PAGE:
Review by Jamie McNeil
Star Wars: Chewbacca commemorates the events of the novel New Jedi Order: Vector Prime where the mighty Chewbacca, in an act of love and self-sacrifice, gives his life. There’s always the risk any Star Wars book might only appeal to die-hard fans, but this has a tender and often moving tone. Darko Macan steers this tribute to Star Wars favourite side-kick with some very insightful scripting. An anthology that did nothing but deify Chewbacca would be the easy option, but instead Macan chooses to explore the complex emotions that people (in this case humanoids) have to deal with in the wake of a loved one’s death.
With the help of a huge artistic team including Dave Gibbons, Brent Anderson, Jan Duursema, Rafael Kayanan and Igor Kordey, Macan puts the microscope on Chewbacca’s life and death, encompassing the viewpoints of family, and each of an enemy, an acquaintance, a colleague and a friend. They start with the more obscure Mallotobuck and work their way to a touching ending involving Han Solo.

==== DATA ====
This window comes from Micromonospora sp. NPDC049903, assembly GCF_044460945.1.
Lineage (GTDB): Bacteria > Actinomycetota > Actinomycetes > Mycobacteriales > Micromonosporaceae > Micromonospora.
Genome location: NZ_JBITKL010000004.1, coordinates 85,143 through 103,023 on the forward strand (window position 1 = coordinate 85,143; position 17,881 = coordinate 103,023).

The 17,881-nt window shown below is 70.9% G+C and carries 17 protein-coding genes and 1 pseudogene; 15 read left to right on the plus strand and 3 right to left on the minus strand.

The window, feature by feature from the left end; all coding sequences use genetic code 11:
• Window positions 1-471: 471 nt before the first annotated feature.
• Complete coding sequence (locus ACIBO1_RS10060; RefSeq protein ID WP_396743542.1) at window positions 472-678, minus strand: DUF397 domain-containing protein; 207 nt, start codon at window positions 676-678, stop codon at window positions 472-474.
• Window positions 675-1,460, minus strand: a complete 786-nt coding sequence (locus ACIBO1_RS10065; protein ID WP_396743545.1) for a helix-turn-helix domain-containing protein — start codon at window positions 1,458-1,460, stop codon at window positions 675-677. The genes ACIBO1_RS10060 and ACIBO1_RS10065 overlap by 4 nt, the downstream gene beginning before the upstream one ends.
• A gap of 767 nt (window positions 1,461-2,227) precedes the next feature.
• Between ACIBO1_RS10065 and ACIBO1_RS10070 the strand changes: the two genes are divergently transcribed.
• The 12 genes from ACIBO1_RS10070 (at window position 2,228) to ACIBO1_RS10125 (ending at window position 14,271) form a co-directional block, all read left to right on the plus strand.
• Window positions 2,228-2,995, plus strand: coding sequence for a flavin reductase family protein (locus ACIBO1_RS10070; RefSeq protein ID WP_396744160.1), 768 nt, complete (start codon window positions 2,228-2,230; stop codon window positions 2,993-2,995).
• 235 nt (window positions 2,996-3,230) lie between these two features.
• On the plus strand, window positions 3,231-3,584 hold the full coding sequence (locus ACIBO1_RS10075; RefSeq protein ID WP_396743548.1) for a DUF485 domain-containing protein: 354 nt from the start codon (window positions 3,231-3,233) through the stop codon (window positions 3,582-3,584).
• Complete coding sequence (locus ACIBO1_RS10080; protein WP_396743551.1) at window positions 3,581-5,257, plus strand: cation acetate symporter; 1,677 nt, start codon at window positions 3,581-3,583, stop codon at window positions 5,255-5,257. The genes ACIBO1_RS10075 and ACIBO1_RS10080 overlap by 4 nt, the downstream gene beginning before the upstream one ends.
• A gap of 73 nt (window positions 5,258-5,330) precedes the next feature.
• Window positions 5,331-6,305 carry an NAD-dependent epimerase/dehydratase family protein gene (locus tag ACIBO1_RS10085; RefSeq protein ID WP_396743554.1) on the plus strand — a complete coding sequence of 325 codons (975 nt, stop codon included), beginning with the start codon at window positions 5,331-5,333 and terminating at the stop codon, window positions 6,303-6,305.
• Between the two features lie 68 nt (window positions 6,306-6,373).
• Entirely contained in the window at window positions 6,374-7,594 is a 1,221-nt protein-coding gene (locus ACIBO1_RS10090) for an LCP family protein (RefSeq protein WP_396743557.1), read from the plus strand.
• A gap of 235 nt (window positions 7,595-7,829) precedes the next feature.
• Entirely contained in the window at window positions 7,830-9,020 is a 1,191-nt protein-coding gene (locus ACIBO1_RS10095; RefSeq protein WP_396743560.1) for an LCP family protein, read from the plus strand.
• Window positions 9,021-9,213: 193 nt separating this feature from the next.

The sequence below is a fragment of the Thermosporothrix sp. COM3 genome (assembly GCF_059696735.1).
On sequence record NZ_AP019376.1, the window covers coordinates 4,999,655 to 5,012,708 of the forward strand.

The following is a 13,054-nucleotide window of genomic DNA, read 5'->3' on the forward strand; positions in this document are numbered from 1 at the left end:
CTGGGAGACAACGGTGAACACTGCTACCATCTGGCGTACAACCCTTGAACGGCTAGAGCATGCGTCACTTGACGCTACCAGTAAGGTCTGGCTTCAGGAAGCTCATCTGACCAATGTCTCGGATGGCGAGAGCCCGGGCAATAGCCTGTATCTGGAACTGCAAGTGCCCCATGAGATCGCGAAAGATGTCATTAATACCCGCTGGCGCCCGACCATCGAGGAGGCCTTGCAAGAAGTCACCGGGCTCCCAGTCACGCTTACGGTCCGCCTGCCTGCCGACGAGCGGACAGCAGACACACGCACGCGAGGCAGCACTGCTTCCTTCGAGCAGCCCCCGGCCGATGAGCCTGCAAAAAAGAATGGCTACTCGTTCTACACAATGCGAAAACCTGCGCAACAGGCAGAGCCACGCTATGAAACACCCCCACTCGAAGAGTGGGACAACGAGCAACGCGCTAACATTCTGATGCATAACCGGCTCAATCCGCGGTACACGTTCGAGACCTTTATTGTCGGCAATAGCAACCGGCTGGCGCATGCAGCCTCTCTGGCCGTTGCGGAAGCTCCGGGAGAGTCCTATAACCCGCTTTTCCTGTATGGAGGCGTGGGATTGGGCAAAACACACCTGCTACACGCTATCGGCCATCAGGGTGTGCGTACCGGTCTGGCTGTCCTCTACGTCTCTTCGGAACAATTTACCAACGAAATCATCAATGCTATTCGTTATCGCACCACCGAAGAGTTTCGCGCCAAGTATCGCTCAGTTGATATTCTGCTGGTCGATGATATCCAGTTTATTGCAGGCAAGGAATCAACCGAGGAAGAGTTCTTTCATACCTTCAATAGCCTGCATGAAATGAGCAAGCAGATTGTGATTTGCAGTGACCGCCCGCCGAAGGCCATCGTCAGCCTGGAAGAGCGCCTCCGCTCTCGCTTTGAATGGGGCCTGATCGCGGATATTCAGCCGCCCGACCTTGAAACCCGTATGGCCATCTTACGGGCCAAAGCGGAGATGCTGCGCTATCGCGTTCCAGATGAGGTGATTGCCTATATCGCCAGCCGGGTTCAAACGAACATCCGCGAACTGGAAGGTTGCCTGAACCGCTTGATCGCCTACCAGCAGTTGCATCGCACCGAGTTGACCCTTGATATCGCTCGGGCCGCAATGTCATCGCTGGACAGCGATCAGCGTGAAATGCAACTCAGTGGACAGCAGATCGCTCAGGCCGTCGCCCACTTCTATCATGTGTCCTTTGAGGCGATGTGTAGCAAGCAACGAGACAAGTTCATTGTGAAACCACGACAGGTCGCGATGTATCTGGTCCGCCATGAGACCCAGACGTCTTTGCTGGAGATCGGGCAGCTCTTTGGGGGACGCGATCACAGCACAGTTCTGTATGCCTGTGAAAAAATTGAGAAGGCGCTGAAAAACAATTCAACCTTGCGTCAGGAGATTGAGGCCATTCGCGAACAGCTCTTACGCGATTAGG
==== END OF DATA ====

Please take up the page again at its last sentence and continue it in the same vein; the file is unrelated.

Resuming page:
The art varies in style from story to story, complimenting the tone of the memories supplied by each narrator, succeeding in drawing the reader in. Some tales are slightly awkward, with the artistic styles clashing a little, but not enough to detract from the overall tone. Death is awkward and painful, leaving gaping wounds that are hard to heal. The feelings that bereavement brings bubbling to the surface can be hard to admit. That these aspects of humanity are so skilfully expressed is a real credit to Macan and the artistic team, and the stories add depth to Chewbacca’s character with interesting flashbacks bulking his backstory.
The book is slightly let down by its sources (a 1978 Star Wars Christmas Special and various novels) being familiar to more serious Star Wars fans, and they may distance this material for the casual fan. That would be unfortunate as it packs a hefty emotional punch. There is a foreword penned by Peter Mayhew who played the Wookie himself in the films.
Where other Star Wars graphic novels appear bogged down by a need to stick to the source material, Star Wars: Chewbacca uses that material to respect the series and still stand apart. The story may be set “In a Galaxy Far Away…” but the grief, guilt, bitterness, shame, pain, gratitude and love associated with death and bereavement is all very human and grounded in emotional reality.